Life Stories and Archives: A Time of Flux

Arnika Ahldag Eva Bentcheva Gulzat Egemberdieva Ann Harezlak
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09.10.2021

A conversation about the entanglement of biographies and archives under the impressions of current social and political ruptures

During the Whole Life Academy 2019, as part of a small group we staged The Incomplete Death. A satirical piece that pulled from direct echoes of authority and expertise we encountered via invitation. It was staged as a performance which revisited multiple responses by archivists, curators, artists and museum directors to our examinations on collectors and collections. These individuals remained anonymous in our collage-like script. What emerged in place of their biographies was our fascination with how they responded to whether “the institution was threatened from within” or if an “evaluation should be re-evaluated.” We heard discussions on terms we could not use anymore and about how dialogue was preferred over intervention. What was considered of the highest standard and the highest quality, without any messiness, seemed to be championed. These reflections initially held us together as transient witnessesstudying the role of peripheral figures in narrative and myth building. Yet global economic and social disruption, more than just messiness, shifted the approaches and considerations for our international group; so now, we too play peripheral roles in the archives that we translate.

We gather together again to consider the intersections between biographies and archives. We seek to learn how biographies are mirrored in archives and identify types/tropes of ‘archive builders.’ As the last year went by, we acknowledged that when unraveling the ways in which biographies influence the coding of collections, our collective work had now become entangled in this continual shift of wider social and political dynamics. Our lives, the lives of the archives we consider, and our individual desires had experienced transformative ruptures to our approaches and considerations. Here we each reflect on the unstable present conditions and how this has shaped our thinking around where ‘life stories’ begin and archives end.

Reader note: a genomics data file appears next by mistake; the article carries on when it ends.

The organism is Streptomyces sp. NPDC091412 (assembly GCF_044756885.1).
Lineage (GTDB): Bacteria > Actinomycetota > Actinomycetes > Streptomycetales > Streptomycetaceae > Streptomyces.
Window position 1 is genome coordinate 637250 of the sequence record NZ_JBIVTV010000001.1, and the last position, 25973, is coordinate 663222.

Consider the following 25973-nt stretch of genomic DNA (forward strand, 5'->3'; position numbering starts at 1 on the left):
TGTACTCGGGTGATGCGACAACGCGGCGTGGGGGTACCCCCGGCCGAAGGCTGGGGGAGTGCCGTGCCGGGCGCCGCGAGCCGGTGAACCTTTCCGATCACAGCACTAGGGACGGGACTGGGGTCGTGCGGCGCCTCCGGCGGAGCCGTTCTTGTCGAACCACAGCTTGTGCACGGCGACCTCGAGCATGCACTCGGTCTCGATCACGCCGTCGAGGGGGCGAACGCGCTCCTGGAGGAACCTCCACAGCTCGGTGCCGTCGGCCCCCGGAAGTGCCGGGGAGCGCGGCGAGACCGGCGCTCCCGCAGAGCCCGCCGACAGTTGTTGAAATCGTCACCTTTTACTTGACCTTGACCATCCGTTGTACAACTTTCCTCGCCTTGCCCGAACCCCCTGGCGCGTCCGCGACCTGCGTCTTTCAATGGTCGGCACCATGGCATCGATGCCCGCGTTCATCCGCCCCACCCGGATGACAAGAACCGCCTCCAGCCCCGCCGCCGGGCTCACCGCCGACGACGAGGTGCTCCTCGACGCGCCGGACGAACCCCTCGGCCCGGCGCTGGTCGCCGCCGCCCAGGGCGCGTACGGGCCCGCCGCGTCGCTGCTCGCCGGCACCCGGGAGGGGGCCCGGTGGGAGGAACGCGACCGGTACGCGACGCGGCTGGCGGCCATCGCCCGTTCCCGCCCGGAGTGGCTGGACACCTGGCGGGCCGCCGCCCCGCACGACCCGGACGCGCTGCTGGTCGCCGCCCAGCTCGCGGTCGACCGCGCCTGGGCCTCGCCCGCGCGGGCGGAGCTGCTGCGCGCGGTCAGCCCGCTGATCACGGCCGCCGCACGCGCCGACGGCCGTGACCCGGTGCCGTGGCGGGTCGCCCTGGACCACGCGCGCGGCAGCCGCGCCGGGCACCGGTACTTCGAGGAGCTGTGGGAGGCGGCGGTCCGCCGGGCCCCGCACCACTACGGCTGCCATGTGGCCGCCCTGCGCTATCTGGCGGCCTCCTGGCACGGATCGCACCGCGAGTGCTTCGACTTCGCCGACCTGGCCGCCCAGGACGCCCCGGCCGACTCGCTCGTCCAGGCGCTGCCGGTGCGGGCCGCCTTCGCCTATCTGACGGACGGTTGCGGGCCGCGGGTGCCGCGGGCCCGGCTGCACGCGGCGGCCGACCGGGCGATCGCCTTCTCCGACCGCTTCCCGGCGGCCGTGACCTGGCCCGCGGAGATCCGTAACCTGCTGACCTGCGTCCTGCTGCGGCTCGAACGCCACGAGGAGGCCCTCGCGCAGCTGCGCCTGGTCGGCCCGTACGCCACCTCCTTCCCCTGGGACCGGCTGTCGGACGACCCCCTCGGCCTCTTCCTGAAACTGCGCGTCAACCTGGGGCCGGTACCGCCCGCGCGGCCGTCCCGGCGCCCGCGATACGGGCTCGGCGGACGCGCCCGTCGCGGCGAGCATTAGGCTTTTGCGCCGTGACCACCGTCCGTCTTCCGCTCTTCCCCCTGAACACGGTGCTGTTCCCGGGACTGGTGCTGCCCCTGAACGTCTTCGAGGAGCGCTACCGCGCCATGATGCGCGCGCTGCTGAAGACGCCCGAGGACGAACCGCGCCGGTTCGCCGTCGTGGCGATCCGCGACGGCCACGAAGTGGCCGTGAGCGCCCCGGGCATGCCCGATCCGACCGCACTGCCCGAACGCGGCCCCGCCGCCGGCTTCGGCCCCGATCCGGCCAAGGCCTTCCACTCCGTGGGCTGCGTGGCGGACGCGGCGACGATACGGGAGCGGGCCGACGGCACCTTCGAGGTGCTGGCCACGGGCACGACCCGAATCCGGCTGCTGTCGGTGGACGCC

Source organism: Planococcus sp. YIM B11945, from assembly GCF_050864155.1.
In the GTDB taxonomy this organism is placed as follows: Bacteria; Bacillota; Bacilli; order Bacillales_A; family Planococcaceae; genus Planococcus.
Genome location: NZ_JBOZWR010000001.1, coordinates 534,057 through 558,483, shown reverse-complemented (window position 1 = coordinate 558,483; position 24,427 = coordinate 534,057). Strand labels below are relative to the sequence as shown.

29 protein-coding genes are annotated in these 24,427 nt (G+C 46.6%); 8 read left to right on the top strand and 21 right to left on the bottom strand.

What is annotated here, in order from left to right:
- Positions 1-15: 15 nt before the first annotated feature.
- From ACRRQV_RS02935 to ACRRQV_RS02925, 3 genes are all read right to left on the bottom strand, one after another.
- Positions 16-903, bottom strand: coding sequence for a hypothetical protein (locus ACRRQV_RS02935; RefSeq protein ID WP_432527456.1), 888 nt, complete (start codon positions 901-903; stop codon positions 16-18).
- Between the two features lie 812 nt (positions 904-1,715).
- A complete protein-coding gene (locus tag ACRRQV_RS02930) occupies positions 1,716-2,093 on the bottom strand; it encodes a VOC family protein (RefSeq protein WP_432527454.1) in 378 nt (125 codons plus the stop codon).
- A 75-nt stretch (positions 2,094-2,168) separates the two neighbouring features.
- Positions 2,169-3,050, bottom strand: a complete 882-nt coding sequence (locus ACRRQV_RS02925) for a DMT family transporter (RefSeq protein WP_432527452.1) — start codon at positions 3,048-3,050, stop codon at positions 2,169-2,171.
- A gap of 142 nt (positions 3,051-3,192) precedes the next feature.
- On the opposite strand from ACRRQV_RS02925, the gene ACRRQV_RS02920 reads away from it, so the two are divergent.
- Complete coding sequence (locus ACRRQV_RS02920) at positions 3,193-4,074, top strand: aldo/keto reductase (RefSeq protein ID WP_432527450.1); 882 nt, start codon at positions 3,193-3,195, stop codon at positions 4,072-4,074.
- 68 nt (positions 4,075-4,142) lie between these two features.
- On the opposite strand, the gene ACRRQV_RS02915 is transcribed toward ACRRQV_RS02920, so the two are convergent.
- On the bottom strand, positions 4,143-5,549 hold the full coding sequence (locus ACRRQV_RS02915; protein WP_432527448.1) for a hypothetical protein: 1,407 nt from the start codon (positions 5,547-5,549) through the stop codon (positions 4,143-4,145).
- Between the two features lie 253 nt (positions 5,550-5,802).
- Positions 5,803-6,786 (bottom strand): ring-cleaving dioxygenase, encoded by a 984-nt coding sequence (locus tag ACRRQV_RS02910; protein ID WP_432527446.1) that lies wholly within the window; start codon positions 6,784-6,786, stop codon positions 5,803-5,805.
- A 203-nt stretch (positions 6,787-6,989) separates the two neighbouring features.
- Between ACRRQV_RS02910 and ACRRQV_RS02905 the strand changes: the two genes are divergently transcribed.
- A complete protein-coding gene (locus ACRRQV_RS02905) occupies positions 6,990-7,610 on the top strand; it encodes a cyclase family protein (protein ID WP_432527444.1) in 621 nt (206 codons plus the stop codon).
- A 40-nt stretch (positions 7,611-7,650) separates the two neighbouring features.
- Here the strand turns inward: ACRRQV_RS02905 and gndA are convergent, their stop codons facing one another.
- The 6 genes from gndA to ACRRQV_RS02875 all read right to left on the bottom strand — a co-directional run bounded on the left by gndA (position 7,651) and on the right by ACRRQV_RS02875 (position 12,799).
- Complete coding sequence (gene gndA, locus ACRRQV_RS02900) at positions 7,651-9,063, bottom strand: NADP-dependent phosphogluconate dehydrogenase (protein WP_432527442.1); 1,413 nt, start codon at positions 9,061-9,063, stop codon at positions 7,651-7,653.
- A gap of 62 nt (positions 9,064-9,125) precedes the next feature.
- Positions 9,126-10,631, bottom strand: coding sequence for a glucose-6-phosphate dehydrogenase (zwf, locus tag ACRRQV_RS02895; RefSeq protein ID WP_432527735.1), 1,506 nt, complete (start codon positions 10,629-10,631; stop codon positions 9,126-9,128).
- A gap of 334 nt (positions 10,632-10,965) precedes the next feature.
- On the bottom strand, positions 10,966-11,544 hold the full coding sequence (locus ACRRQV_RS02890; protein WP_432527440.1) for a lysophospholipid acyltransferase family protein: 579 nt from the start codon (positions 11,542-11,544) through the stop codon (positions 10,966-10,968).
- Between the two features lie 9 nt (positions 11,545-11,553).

Ann Harezlak:
In response to our ongoing collaboration around ‘the archive’ and the intermixing of our ‘whole lives’, I had considered a possible restaging or performative reactivation of my personal ephemera archive. This truthfully would be the second time I explored this categorized material with others, which includes boxes of exhibition ephemera collected over fifteen years from projects I attended, supported, or activated. The first staging of my archive was at 3307 W. Washington Blvd in Los Angeles and it evoked questions about the development of networks, and the moral and ethical aspects of collaboration within the process of archiving. As part of An Archive-in-Residence, I transformed an artist-run space into a mock institution where the public was invited to browse, interpret, reorganize and inscribe new classifications and topologies to my archive. I acted as Head Archivist, gatekeeper of knowledge about the origin as well as original order of materials. The questions I posed to visitors were relational and suggested collective community engagement but ultimately were rooted in unpacking my individual biography and I worried what it would reveal of unconscious personal biases. I was the main storyteller and narrative, or so I thought, in my collection.

When planning for a restaging of my archive, I continued to wonder how individual mythologies of collections, especially private collections, can register as historic. I persisted in thinking about a socially reflexive culture of archiving and how it may destabilize traditional methods for assigning value to collected objects. Although these queries still align with my methodology for investigation, I have reset my focus to interpreting the individual biography’s role in wider arguments on the architecture of cultural development. I contemplate how my ephemera archive can be a working space to closely examine the socio-political context in which these materials were gathered, and how the choices I made in building this collection were governed by cultural systems. What modes of art production, institutional governing, and social discourse perpetuated these systems? What other approaches to language or theoretical models could have been included but also disseminated for translating and illustrating art culture? How can I approach ‘the archive’ and its material holdings with cultural humility?

The creative process of archive development is an artistic act, and exposure to alternative art theories, histories, and biographies within artistic communities, especially those that are not given a voice, is essential to understanding the complete organism of ‘the archive’. The composition of my collection and the specific contexts under which it was collected are complex factors in its value to others, as it is not a reflection of ‘a whole life’ nor should it be.